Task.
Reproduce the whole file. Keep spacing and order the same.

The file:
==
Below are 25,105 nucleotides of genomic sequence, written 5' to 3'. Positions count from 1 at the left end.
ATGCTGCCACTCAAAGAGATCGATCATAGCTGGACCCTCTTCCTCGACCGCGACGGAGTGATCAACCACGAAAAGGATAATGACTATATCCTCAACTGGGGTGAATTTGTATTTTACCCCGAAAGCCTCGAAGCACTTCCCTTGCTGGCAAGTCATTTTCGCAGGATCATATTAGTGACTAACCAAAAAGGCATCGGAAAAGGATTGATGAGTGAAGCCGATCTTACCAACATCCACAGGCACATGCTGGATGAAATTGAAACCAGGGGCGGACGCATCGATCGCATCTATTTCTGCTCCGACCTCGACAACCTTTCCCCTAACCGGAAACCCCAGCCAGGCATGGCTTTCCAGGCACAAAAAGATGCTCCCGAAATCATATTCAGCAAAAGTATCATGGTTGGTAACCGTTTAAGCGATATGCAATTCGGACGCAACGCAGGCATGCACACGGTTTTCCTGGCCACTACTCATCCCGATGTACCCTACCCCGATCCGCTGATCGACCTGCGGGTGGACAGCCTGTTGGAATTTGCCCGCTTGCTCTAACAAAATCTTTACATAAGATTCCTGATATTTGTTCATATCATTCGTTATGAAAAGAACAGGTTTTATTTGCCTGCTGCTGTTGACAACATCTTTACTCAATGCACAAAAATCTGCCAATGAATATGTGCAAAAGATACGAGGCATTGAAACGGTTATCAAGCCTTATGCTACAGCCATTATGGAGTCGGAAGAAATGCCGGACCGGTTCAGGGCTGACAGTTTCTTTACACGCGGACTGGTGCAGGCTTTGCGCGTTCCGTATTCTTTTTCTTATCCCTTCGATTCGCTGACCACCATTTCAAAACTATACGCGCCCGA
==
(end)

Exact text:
Below are 25,105 nucleotides of genomic sequence, written 5' to 3'. Positions count from 1 at the left end.
ATGCTGCCACTCAAAGAGATCGATCATAGCTGGACCCTCTTCCTCGACCGCGACGGAGTGATCAACCACGAAAAGGATAATGACTATATCCTCAACTGGGGTGAATTTGTATTTTACCCCGAAAGCCTCGAAGCACTTCCCTTGCTGGCAAGTCATTTTCGCAGGATCATATTAGTGACTAACCAAAAAGGCATCGGAAAAGGATTGATGAGTGAAGCCGATCTTACCAACATCCACAGGCACATGCTGGATGAAATTGAAACCAGGGGCGGACGCATCGATCGCATCTATTTCTGCTCCGACCTCGACAACCTTTCCCCTAACCGGAAACCCCAGCCAGGCATGGCTTTCCAGGCACAAAAAGATGCTCCCGAAATCATATTCAGCAAAAGTATCATGGTTGGTAACCGTTTAAGCGATATGCAATTCGGACGCAACGCAGGCATGCACACGGTTTTCCTGGCCACTACTCATCCCGATGTACCCTACCCCGATCCGCTGATCGACCTGCGGGTGGACAGCCTGTTGGAATTTGCCCGCTTGCTCTAACAAAATCTTTACATAAGATTCCTGATATTTGTTCATATCATTCGTTATGAAAAGAACAGGTTTTATTTGCCTGCTGCTGTTGACAACATCTTTACTCAATGCACAAAAATCTGCCAATGAATATGTGCAAAAGATACGAGGCATTGAAACGGTTATCAAGCCTTATGCTACAGCCATTATGGAGTCGGAAGAAATGCCGGACCGGTTCAGGGCTGACAGTTTCTTTACACGCGGACTGGTGCAGGCTTTGCGCGTTCCGTATTCTTTTTCTTATCCCTTCGATTCGCTGACCACCATTTCAAAACTATACGCGCCCGA